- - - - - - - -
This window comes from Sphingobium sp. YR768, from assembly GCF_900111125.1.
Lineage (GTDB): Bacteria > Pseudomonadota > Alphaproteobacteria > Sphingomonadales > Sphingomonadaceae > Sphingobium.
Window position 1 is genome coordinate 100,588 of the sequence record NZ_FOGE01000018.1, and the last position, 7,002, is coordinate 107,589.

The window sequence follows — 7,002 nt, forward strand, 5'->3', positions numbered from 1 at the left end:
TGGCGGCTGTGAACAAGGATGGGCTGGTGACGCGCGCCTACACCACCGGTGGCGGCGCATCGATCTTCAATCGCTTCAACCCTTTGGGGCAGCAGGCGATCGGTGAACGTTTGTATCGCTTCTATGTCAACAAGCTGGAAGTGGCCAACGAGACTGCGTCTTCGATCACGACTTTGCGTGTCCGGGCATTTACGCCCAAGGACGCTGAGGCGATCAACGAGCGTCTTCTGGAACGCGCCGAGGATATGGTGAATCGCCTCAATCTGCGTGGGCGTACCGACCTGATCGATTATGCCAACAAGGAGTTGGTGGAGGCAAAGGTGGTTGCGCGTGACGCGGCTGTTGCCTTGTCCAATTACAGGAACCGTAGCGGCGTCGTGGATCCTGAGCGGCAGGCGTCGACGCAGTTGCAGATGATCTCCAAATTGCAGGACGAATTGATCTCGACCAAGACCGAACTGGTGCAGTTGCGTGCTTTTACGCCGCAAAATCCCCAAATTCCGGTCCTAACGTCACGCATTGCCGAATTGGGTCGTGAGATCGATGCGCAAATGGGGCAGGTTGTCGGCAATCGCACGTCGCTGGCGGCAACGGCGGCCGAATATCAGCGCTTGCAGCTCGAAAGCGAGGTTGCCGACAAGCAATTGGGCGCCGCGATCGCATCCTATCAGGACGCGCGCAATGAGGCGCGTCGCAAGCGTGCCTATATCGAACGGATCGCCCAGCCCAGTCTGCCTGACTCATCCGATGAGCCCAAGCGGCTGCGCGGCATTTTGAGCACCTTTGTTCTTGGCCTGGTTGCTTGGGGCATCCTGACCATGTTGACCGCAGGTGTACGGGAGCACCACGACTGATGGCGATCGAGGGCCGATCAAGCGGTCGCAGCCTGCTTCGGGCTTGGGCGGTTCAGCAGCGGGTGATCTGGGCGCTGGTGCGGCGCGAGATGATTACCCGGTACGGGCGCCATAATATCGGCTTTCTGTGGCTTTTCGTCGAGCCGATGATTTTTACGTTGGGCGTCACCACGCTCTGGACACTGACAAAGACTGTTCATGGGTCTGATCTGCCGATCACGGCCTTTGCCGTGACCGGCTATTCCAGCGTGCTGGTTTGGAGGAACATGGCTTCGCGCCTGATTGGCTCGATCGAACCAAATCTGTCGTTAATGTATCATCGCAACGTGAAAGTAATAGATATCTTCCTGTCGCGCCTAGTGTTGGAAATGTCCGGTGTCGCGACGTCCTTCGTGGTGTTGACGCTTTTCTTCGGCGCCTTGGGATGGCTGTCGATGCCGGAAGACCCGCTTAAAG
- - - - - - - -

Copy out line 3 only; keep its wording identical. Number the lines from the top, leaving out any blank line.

Window position 1 is genome coordinate 100,588 of the sequence record NZ_FOGE01000018.1, and the last position, 7,002, is coordinate 107,589.